Yes, the weird news never stop.
A recent NASA video which was recorded by NASA’s STEREO A satellite seems to show a strange anomaly near the planet Mercury. NASA’s satellite was recording our Sun’s coronal mass ejection (CME) and unknowingly captured what appears to be a large invisible object near Mercury. As the flare from the CME spans across the universe, it appears to uncover the “invisible” object. Kind of like a sonar blip.
The video, Uploaded by siniXster to Youtube, states:
Huge cloaked UFO next to Mercury on SECCHI HI1-A on 12/01/11, appears when a CME hits it. Go to SECCHI and record this before it disappears.
Here’s the link
Nice catch sinisXster! Now, for the scientific explanation as to what this strange object is.
According to Nathan Rich, lead ground system engineer at the United States Naval Research Laboratory in Washington, DC, there is an explanation to this strange image. Gizmodo contacted Mr. Rich, who explains:
The answer, according to Nathan Rich, lead ground system engineer at the United States Naval Research Laboratory in Washington, DC, the explanation is in the way the images are post-processed. Talking to Little Mysteries’ Natalie Wolchover, Rich said that these are “artifacts in the background where the planet was on the previous day” which then show up as residual pixels in the processed image:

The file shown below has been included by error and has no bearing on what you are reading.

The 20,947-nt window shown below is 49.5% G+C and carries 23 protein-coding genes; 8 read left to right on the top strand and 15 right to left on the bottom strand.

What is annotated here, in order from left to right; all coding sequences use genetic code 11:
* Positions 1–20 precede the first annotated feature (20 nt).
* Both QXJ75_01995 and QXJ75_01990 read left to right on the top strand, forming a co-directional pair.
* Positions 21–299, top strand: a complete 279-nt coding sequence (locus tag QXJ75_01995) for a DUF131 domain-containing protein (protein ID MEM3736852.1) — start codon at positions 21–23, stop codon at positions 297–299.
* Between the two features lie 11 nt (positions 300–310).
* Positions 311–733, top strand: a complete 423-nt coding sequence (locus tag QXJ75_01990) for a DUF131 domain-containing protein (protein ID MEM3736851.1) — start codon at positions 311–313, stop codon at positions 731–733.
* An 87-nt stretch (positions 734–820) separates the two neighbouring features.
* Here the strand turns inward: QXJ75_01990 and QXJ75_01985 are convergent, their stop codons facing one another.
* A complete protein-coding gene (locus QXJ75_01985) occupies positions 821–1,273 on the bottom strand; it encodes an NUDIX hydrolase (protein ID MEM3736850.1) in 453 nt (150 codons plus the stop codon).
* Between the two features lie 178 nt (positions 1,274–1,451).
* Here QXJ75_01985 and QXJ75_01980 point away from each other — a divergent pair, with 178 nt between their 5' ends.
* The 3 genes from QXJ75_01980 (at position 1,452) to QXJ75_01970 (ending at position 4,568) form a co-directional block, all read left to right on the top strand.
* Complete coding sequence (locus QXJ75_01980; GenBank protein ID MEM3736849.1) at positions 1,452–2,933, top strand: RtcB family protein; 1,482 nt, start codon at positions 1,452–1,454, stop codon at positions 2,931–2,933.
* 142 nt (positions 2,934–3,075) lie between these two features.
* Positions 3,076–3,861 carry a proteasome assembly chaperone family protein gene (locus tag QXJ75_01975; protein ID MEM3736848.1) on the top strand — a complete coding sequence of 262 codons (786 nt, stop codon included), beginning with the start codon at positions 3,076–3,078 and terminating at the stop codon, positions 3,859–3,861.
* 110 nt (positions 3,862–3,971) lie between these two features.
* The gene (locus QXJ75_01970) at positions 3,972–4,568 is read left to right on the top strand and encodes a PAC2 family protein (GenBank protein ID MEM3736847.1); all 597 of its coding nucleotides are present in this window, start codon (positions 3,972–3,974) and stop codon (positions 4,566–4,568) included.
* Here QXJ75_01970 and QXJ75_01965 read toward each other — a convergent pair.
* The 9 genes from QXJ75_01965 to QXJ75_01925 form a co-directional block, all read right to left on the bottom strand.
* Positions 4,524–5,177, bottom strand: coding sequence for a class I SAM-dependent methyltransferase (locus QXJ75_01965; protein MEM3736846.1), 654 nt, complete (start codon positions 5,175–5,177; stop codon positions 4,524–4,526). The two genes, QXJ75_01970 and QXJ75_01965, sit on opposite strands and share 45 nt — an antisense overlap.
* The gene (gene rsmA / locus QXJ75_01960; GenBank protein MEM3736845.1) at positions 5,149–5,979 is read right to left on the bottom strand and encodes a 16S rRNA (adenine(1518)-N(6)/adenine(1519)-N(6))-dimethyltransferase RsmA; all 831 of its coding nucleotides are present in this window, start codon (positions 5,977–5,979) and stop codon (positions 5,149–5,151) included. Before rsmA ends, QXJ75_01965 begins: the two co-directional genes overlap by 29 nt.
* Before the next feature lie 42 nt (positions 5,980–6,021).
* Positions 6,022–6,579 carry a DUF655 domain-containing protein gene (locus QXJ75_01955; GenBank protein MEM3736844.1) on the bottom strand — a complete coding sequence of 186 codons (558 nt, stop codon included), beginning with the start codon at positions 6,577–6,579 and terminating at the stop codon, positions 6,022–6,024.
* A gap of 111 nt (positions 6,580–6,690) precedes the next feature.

The pixels which form the two parallel lines are where the circle from the planet and the bleeding pixels (cross-like features) overlap as it progresses across the field.
Sounds plausible. But why does NASA deal with images that contain ‘residual pixels’? I would think that their technology and equipment should be more, how should I say this… more advanced than my iPhone.
I kid. I’m sure sending images from space to a lab on Earth is a tricky beast. So I guess we take their explanation and keep crossing our fingers for the day NASA finds intelligent life outside our planet. Or until they break the news and tell us that there has been a fleet of UFOs stationed outside our atmosphere for decades now.16 comments